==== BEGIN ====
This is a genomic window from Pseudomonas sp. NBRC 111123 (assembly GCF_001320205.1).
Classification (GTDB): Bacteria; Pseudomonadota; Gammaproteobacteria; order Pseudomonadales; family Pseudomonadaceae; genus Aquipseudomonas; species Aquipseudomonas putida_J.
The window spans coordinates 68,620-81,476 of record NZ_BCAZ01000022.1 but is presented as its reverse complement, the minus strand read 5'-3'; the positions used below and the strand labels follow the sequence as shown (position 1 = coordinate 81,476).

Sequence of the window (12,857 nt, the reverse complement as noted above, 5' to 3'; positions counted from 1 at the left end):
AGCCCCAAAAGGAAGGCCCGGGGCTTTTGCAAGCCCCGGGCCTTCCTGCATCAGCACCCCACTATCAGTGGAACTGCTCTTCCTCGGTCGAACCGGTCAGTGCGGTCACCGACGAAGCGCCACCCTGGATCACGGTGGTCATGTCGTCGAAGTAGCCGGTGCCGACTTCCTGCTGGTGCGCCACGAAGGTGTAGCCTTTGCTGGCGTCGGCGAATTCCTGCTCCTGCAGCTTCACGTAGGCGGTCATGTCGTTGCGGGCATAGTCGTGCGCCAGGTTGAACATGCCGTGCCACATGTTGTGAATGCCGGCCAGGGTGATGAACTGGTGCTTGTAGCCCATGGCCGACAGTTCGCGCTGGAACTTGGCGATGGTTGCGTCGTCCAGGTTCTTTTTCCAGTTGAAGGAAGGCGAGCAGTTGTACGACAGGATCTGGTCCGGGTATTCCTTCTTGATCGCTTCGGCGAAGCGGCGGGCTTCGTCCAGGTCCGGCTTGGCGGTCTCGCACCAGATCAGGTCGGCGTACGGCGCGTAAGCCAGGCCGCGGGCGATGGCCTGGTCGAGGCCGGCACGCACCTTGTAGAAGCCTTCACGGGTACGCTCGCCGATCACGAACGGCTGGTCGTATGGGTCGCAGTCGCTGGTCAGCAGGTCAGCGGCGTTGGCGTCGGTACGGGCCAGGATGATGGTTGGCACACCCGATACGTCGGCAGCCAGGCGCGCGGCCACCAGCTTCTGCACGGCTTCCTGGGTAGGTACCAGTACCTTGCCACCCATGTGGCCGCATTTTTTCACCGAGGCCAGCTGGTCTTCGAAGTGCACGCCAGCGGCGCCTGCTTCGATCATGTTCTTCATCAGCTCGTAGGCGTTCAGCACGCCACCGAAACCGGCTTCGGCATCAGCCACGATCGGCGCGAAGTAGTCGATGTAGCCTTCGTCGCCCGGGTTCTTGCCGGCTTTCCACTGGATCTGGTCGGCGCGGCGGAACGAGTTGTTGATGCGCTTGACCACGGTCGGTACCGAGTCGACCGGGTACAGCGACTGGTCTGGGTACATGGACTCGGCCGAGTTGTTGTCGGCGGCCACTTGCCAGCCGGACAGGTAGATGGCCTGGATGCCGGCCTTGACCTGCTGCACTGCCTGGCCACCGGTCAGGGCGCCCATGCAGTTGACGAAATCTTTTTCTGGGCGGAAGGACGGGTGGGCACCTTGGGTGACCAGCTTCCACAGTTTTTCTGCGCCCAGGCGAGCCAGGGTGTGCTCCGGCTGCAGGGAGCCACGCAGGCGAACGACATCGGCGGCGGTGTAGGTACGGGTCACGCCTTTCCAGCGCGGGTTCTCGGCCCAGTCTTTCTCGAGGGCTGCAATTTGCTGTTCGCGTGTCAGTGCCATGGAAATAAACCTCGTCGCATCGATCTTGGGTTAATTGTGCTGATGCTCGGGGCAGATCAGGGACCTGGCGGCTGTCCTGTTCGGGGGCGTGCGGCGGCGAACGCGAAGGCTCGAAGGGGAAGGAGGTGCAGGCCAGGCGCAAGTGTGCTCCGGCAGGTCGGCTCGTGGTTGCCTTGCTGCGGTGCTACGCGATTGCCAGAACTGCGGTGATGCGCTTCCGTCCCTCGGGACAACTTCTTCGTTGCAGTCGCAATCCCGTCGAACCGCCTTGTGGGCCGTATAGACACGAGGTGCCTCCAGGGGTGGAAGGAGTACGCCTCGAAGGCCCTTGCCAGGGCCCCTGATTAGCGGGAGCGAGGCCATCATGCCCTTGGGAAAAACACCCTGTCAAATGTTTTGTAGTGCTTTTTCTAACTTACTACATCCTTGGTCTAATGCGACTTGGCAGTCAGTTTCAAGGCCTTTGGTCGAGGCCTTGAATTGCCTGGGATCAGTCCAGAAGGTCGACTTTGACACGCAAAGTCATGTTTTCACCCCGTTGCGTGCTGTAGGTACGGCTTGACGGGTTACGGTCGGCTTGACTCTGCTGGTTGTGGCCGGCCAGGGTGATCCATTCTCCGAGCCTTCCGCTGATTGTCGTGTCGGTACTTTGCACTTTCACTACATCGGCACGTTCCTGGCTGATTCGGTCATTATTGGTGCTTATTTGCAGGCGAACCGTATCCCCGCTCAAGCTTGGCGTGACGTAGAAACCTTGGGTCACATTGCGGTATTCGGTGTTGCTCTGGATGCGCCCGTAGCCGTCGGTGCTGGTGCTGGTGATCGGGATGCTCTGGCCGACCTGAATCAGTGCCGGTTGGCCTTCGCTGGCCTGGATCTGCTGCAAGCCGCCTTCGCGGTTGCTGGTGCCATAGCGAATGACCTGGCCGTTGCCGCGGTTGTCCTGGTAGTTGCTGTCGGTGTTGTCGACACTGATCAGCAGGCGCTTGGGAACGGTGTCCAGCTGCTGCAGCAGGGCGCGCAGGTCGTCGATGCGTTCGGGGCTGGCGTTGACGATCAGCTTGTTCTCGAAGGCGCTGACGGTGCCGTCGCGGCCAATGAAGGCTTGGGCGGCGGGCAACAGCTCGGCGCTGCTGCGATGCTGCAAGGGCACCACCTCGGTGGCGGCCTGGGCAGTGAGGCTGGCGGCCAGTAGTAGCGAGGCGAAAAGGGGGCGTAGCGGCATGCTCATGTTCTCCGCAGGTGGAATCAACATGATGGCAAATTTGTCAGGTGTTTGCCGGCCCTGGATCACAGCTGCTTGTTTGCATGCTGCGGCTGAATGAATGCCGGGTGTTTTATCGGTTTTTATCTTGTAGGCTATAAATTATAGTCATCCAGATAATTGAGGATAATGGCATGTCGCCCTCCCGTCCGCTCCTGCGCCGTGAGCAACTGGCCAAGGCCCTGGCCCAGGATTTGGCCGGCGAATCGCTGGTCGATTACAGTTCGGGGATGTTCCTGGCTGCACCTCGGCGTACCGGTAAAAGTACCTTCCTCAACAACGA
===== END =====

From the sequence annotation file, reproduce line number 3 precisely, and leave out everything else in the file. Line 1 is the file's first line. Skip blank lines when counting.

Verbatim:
The window spans coordinates 68,620-81,476 of record NZ_BCAZ01000022.1 but is presented as its reverse complement, the minus strand read 5'-3'; the positions used below and the strand labels follow the sequence as shown (position 1 = coordinate 81,476).